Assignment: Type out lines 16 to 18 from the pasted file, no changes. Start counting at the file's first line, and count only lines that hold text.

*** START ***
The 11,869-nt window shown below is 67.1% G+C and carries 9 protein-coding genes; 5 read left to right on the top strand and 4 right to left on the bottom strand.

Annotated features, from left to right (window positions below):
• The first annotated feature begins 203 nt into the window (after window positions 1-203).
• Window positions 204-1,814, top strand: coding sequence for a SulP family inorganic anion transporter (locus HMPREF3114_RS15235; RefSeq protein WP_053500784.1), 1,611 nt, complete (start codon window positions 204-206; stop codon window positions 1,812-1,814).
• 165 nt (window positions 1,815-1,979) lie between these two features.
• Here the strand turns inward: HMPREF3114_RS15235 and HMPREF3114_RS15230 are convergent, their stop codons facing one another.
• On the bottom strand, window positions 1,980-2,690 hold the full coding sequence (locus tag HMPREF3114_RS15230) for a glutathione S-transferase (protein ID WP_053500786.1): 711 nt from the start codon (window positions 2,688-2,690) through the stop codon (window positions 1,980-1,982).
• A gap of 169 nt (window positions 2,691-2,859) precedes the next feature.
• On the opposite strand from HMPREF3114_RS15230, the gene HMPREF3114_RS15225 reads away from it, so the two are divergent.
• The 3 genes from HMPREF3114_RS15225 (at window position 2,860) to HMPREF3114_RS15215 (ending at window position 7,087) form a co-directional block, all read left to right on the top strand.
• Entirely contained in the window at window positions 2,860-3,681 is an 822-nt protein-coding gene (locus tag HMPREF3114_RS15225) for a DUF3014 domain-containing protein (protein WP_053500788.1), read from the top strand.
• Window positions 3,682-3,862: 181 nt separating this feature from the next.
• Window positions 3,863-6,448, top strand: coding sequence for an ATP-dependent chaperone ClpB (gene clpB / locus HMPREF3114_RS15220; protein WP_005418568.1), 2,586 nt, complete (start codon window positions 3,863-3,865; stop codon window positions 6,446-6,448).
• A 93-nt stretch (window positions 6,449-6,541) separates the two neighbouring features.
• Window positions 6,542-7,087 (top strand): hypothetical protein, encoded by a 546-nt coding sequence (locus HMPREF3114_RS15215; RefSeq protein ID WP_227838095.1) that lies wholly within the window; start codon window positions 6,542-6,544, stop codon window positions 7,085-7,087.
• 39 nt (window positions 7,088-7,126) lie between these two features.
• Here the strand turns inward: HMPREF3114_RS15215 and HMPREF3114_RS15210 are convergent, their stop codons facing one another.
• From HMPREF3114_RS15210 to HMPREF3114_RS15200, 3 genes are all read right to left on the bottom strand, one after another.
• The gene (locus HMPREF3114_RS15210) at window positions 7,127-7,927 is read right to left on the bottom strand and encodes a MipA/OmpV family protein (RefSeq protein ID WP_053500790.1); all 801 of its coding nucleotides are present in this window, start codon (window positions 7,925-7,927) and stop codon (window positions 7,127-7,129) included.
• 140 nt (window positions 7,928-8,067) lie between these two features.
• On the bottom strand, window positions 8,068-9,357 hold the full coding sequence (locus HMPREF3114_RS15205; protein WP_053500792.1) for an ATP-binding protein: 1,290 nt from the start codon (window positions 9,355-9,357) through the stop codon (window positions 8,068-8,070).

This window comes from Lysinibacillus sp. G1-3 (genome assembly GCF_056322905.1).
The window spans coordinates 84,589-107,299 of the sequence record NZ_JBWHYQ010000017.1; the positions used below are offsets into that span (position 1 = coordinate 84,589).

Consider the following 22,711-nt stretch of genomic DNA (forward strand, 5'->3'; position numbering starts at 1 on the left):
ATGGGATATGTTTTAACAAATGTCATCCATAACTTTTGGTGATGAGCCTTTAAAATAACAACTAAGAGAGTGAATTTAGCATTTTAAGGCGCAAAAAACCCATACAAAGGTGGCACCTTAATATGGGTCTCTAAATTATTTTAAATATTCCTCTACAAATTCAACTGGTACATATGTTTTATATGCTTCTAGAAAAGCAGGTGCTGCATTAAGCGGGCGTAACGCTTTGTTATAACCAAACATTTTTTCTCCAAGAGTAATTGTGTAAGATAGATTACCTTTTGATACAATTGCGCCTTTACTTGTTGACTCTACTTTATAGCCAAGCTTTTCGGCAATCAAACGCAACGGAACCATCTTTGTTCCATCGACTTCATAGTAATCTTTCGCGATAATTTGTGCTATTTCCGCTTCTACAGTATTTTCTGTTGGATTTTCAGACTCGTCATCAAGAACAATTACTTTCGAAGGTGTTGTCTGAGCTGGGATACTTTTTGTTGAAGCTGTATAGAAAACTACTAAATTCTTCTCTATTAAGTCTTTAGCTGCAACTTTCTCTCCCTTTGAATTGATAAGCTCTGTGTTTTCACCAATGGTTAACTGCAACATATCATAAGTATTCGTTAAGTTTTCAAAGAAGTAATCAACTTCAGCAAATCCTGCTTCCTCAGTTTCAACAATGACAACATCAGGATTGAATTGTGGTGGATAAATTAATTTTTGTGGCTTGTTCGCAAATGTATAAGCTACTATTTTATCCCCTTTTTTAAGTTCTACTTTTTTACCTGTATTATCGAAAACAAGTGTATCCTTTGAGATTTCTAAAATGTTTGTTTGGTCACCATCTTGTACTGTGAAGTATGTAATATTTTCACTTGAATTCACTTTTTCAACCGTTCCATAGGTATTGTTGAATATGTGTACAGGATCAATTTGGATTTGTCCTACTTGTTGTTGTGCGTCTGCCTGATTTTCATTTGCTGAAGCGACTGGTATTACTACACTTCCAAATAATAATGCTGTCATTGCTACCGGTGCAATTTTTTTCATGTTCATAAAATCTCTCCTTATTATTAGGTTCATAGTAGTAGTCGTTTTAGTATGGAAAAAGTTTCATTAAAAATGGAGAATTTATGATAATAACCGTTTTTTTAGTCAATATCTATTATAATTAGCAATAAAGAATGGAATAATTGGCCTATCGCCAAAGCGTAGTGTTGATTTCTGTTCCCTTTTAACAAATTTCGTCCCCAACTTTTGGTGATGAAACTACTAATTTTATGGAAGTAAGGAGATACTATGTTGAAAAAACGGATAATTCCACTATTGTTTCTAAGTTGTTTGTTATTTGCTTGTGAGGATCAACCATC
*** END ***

• 39 nt (window positions 7,088-7,126) lie between these two features.
• Here the strand turns inward: HMPREF3114_RS15215 and HMPREF3114_RS15210 are convergent, their stop codons facing one another.
• From HMPREF3114_RS15210 to HMPREF3114_RS15200, 3 genes are all read right to left on the bottom strand, one after another.